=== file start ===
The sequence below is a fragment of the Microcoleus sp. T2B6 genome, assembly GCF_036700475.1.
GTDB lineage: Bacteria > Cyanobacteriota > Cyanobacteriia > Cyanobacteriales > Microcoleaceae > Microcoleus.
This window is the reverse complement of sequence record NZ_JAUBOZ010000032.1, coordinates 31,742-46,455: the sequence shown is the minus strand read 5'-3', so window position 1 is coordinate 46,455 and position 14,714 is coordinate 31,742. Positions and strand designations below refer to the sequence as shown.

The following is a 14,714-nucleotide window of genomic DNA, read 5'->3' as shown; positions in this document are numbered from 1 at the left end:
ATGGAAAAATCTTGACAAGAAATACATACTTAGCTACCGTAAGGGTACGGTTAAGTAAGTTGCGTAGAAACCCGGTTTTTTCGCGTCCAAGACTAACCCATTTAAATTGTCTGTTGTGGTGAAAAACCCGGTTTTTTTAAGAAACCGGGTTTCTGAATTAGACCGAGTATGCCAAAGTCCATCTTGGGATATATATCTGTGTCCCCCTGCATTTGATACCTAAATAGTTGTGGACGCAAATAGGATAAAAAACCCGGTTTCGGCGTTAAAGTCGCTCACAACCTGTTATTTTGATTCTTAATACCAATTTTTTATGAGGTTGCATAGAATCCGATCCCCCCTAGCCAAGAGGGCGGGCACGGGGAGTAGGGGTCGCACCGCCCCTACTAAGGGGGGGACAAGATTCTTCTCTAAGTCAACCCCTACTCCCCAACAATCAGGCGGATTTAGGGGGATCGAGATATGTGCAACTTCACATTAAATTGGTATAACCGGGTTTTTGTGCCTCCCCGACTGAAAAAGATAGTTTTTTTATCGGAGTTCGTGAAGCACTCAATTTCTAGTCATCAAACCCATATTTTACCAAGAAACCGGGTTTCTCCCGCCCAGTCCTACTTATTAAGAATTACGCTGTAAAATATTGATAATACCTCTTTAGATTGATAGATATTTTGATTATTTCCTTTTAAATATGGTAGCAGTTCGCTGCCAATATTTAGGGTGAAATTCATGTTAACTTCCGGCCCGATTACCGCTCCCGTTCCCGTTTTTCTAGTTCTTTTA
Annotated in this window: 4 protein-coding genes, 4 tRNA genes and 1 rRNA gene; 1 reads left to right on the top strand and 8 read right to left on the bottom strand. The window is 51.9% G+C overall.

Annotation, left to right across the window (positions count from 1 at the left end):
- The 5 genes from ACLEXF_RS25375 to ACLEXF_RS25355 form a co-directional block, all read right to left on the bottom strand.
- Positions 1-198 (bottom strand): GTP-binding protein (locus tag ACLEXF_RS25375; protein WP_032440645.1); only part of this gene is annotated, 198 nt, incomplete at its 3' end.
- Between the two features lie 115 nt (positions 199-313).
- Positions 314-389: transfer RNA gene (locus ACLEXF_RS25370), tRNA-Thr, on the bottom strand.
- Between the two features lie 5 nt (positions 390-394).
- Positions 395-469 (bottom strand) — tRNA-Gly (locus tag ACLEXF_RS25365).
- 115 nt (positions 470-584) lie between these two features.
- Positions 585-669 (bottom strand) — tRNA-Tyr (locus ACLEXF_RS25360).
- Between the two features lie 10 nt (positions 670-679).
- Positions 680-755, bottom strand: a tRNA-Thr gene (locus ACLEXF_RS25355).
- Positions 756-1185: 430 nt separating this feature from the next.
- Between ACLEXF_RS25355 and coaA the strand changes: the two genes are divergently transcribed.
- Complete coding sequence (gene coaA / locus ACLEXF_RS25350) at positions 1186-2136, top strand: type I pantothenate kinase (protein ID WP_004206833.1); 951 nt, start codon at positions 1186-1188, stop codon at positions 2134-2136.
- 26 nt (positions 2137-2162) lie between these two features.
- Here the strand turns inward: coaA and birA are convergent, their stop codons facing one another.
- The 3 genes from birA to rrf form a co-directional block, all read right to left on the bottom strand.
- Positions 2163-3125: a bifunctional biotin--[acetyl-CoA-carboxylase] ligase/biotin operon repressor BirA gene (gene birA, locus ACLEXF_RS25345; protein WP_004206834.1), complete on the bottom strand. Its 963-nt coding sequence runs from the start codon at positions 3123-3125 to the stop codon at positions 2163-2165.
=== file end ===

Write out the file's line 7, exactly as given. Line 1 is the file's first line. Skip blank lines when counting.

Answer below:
Annotation, left to right across the window (positions count from 1 at the left end):